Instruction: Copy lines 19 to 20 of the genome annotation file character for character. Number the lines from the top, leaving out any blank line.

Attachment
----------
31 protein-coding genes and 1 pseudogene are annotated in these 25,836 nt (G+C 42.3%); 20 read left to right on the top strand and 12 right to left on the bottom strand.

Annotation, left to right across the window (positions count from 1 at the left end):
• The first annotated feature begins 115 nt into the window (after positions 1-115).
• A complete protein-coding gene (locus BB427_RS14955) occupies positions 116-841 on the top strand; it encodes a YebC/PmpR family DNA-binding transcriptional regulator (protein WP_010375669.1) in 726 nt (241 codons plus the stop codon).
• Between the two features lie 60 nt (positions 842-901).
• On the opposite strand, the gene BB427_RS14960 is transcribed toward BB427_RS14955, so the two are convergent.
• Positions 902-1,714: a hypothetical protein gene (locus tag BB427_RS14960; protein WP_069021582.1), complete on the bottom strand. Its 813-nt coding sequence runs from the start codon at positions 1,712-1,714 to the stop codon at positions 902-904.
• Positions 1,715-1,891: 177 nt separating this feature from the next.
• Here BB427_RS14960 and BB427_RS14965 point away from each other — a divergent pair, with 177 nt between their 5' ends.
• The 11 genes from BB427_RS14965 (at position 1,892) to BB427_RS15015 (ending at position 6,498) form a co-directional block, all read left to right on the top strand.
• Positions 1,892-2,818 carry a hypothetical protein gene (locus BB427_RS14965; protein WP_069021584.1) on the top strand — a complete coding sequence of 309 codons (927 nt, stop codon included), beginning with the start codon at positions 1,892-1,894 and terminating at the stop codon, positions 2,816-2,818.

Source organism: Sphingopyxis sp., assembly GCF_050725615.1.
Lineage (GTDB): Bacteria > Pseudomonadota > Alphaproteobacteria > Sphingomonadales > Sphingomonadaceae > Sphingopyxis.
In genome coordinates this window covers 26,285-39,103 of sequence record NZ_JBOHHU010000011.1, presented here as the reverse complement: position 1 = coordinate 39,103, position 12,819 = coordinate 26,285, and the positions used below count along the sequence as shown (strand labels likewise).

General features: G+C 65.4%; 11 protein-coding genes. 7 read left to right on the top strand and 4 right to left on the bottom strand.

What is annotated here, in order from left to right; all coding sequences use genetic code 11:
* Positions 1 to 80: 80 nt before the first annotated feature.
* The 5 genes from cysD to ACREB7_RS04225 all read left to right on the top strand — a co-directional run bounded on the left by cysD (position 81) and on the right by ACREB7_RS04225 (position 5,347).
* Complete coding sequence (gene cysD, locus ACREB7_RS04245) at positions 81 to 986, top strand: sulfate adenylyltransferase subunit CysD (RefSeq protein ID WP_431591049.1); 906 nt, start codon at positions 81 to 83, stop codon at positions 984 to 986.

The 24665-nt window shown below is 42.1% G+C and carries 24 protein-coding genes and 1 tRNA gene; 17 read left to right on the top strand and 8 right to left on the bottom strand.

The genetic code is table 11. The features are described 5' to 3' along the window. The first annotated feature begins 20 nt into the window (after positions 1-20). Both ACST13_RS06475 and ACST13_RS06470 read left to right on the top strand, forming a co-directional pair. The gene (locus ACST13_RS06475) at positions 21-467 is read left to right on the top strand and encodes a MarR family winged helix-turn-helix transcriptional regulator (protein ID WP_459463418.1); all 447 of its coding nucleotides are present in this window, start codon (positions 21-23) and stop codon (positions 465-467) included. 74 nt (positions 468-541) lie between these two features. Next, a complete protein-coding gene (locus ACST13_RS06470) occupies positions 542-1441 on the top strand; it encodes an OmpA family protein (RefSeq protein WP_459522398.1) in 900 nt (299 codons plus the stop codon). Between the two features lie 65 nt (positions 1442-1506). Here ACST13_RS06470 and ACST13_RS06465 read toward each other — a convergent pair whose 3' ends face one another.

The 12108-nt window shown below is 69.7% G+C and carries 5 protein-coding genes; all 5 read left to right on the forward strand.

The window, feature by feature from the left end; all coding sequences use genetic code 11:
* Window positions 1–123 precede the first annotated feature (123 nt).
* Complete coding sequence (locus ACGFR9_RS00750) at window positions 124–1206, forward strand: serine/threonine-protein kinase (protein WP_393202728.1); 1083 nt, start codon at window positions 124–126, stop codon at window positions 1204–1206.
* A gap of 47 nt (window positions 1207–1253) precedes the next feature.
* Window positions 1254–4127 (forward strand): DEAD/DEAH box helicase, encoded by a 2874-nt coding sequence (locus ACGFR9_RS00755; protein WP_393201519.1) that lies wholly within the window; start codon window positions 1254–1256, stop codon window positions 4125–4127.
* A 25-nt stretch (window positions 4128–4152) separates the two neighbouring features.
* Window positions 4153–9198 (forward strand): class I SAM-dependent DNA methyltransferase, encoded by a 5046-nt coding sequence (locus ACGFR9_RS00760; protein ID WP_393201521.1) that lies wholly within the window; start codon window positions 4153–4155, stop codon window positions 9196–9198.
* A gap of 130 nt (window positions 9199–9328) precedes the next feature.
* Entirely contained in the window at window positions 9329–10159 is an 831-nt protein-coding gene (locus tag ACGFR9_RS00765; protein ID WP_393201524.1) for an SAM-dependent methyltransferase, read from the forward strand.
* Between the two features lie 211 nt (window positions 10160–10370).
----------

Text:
* Complete coding sequence (gene cysD, locus ACREB7_RS04245) at positions 81 to 986, top strand: sulfate adenylyltransferase subunit CysD (RefSeq protein ID WP_431591049.1); 906 nt, start codon at positions 81 to 83, stop codon at positions 984 to 986.

The 24665-nt window shown below is 42.1% G+C and carries 24 protein-coding genes and 1 tRNA gene; 17 read left to right on the top strand and 8 right to left on the bottom strand.